Gold fell to its lowest since February on Thursday, extending losses after its biggest monthly decline in more than three years, as a surge in oil prices boosted bond yields, denting interest in non-yielding gold as an alternative investment.
The precious metal fell more than 8 percent in November, hurt by a jump in the dollar and Treasury yields, and by expectations that the Federal Reserve is gearing up to lift interest rates for only the second time in a decade this month.
That led to hefty outflows from gold-backed exchange-traded funds, the largest of which, New York-listed SPDR Gold Shares, said its holdings fell nearly 60 tonnes in November, the most of any month since May 2013.
Spot gold was down 0.4 percent at $1,168.27 an ounce at 1020 GMT, while U.S. gold futures for February delivery were down $4.00 an ounce at $1,169.90.
"The key story for gold is still the combination of a stronger dollar and rising Treasury yields," Julius Baer analyst Carsten Menke said. "Either of the two is not really helping gold at the moment."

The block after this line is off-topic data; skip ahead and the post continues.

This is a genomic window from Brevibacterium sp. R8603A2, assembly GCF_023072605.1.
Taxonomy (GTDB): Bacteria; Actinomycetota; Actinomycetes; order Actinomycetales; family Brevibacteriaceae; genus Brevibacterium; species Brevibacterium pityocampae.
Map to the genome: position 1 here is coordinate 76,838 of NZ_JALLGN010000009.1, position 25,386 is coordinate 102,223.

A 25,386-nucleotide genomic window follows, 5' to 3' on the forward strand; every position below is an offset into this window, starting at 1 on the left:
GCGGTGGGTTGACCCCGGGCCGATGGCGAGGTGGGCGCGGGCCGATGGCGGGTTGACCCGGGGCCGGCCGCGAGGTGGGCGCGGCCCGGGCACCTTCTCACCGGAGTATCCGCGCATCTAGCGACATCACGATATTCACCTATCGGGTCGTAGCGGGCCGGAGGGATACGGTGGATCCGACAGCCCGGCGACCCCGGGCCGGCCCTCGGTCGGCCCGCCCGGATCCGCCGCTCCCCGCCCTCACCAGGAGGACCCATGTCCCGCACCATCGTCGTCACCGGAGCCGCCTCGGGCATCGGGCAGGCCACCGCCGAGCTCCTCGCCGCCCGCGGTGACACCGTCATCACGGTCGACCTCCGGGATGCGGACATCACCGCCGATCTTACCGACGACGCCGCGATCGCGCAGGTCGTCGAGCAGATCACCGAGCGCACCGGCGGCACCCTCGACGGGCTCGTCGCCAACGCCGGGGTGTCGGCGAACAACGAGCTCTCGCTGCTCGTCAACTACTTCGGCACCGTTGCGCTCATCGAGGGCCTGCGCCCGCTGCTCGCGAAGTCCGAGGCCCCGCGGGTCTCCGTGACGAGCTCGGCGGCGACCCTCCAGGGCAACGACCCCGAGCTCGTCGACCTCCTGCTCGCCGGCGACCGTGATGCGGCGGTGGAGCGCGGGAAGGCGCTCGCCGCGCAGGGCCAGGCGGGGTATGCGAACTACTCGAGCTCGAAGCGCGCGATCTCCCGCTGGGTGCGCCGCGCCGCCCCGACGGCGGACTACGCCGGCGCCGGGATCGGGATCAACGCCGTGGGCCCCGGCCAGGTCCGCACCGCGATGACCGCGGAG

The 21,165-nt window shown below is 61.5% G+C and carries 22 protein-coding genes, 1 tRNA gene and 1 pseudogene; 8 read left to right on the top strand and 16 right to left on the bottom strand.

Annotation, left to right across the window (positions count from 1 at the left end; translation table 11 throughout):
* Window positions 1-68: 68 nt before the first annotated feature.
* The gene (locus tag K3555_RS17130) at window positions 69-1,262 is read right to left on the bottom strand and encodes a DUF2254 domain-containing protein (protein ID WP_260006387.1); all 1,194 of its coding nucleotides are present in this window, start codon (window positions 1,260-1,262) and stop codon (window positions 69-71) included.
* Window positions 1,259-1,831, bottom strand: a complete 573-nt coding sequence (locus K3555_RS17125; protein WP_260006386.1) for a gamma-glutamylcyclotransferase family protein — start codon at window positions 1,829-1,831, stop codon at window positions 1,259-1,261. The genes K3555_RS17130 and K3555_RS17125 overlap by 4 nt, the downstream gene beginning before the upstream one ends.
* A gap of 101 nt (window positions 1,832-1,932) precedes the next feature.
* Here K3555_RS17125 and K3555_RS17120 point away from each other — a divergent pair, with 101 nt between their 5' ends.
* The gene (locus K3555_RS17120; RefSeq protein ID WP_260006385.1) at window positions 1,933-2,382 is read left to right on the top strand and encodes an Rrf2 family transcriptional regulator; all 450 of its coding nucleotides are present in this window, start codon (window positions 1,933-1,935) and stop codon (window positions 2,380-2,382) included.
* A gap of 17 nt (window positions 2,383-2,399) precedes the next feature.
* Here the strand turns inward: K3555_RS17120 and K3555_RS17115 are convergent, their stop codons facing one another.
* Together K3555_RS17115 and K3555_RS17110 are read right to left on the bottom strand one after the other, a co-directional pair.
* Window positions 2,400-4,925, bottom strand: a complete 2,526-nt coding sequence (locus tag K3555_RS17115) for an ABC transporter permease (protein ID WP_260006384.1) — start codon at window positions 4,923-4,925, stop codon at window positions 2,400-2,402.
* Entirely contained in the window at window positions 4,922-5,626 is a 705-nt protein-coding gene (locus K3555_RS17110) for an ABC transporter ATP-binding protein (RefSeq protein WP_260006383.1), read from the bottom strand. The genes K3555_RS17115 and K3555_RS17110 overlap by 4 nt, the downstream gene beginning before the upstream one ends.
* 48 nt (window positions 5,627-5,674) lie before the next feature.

"We've seen outflows of around 5 million ounces (from ETFs) since the U.S. election, and these are mainly from the U.S.-listed products," he said. "There is a real rotation away from safe-haven investments, and towards pro-growth assets."
U.S. bond yields have surged since Republican candidate Donald Trump's shock election to the U.S. presidency on Nov. 8, which led to speculation that his commitment to infrastructure spending would spur growth and inflation.
That pushed the dollar sharply higher, with the U.S. unit hitting its highest since 2003 last week. While it retreated on Thursday, it remains at highly elevated levels.
Germany led euro zone government bond yields higher on Thursday as the first output cut by major oil producers since 2008 triggered an 8 percent surge in oil prices and boosted expectations of higher inflation.
Gold is highly sensitive to rising interest rates, as these increase the opportunity cost of holding non-yielding bullion.
Silver was 0.7 percent lower at $16.35 an ounce, while platinum was down 0.7 percent at $904.75 after hitting its lowest since Feb. 8 at $895 earlier in the session.
Palladium was up 0.3 percent at $772.20, having outperformed other precious metals last month to rise 24 percent, its best month since February 2008.
"Like the base metals ... we believe that palladium has also become detached from the fundamental data," Commerzbank said in a note. "We see considerable correction potential."